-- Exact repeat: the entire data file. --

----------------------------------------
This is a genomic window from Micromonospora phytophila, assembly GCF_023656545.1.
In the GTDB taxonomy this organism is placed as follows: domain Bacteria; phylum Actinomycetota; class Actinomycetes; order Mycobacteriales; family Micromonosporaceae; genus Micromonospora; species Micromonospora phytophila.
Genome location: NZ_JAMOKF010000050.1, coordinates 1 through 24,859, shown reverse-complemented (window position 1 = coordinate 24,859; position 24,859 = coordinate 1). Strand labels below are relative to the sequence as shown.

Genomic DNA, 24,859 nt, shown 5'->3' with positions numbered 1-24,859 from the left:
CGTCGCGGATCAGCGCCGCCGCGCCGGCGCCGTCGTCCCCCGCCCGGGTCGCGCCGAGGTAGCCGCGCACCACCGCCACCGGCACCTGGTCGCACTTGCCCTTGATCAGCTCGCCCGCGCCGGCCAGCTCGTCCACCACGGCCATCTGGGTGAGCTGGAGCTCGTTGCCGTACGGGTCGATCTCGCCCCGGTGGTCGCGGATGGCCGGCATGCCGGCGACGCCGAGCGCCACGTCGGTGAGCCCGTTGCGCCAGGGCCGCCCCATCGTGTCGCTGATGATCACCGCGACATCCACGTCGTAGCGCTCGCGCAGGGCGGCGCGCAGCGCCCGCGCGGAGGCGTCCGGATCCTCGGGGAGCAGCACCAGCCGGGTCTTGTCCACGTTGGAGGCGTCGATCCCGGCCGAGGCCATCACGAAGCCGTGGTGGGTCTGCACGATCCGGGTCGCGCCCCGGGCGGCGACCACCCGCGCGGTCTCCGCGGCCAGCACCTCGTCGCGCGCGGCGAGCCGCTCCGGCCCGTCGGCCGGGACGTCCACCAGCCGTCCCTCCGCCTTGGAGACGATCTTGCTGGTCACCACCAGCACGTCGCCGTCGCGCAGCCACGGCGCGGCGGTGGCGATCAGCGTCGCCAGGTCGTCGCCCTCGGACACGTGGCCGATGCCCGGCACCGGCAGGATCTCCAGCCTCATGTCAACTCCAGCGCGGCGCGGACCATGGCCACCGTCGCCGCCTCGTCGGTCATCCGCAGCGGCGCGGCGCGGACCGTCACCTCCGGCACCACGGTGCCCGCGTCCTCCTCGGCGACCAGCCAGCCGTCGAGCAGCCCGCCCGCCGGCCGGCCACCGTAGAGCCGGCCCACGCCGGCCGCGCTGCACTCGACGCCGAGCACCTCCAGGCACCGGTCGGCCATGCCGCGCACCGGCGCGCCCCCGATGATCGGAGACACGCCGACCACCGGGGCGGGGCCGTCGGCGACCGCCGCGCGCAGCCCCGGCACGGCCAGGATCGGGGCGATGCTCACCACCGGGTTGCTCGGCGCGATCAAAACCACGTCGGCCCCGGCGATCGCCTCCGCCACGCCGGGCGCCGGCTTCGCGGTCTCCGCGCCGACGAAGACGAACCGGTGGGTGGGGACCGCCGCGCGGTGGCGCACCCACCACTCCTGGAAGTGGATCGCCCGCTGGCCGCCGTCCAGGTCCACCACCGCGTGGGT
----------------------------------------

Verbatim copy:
This is a genomic window from Micromonospora phytophila, assembly GCF_023656545.1.
In the GTDB taxonomy this organism is placed as follows: domain Bacteria; phylum Actinomycetota; class Actinomycetes; order Mycobacteriales; family Micromonosporaceae; genus Micromonospora; species Micromonospora phytophila.
Genome location: NZ_JAMOKF010000050.1, coordinates 1 through 24,859, shown reverse-complemented (window position 1 = coordinate 24,859; position 24,859 = coordinate 1). Strand labels below are relative to the sequence as shown.

Genomic DNA, 24,859 nt, shown 5'->3' with positions numbered 1-24,859 from the left:
CGTCGCGGATCAGCGCCGCCGCGCCGGCGCCGTCGTCCCCCGCCCGGGTCGCGCCGAGGTAGCCGCGCACCACCGCCACCGGCACCTGGTCGCACTTGCCCTTGATCAGCTCGCCCGCGCCGGCCAGCTCGTCCACCACGGCCATCTGGGTGAGCTGGAGCTCGTTGCCGTACGGGTCGATCTCGCCCCGGTGGTCGCGGATGGCCGGCATGCCGGCGACGCCGAGCGCCACGTCGGTGAGCCCGTTGCGCCAGGGCCGCCCCATCGTGTCGCTGATGATCACCGCGACATCCACGTCGTAGCGCTCGCGCAGGGCGGCGCGCAGCGCCCGCGCGGAGGCGTCCGGATCCTCGGGGAGCAGCACCAGCCGGGTCTTGTCCACGTTGGAGGCGTCGATCCCGGCCGAGGCCATCACGAAGCCGTGGTGGGTCTGCACGATCCGGGTCGCGCCCCGGGCGGCGACCACCCGCGCGGTCTCCGCGGCCAGCACCTCGTCGCGCGCGGCGAGCCGCTCCGGCCCGTCGGCCGGGACGTCCACCAGCCGTCCCTCCGCCTTGGAGACGATCTTGCTGGTCACCACCAGCACGTCGCCGTCGCGCAGCCACGGCGCGGCGGTGGCGATCAGCGTCGCCAGGTCGTCGCCCTCGGACACGTGGCCGATGCCCGGCACCGGCAGGATCTCCAGCCTCATGTCAACTCCAGCGCGGCGCGGACCATGGCCACCGTCGCCGCCTCGTCGGTCATCCGCAGCGGCGCGGCGCGGACCGTCACCTCCGGCACCACGGTGCCCGCGTCCTCCTCGGCGACCAGCCAGCCGTCGAGCAGCCCGCCCGCCGGCCGGCCACCGTAGAGCCGGCCCACGCCGGCCGCGCTGCACTCGACGCCGAGCACCTCCAGGCACCGGTCGGCCATGCCGCGCACCGGCGCGCCCCCGATGATCGGAGACACGCCGACCACCGGGGCGGGGCCGTCGGCGACCGCCGCGCGCAGCCCCGGCACGGCCAGGATCGGGGCGATGCTCACCACCGGGTTGCTCGGCGCGATCAAAACCACGTCGGCCCCGGCGATCGCCTCCGCCACGCCGGGCGCCGGCTTCGCGGTCTCCGCGCCGACGAAGACGAACCGGTGGGTGGGGACCGCCGCGCGGTGGCGCACCCACCACTCCTGGAAGTGGATCGCCCGCTGGCCGCCGTCCAGGTCCACCACCGCGTGGGT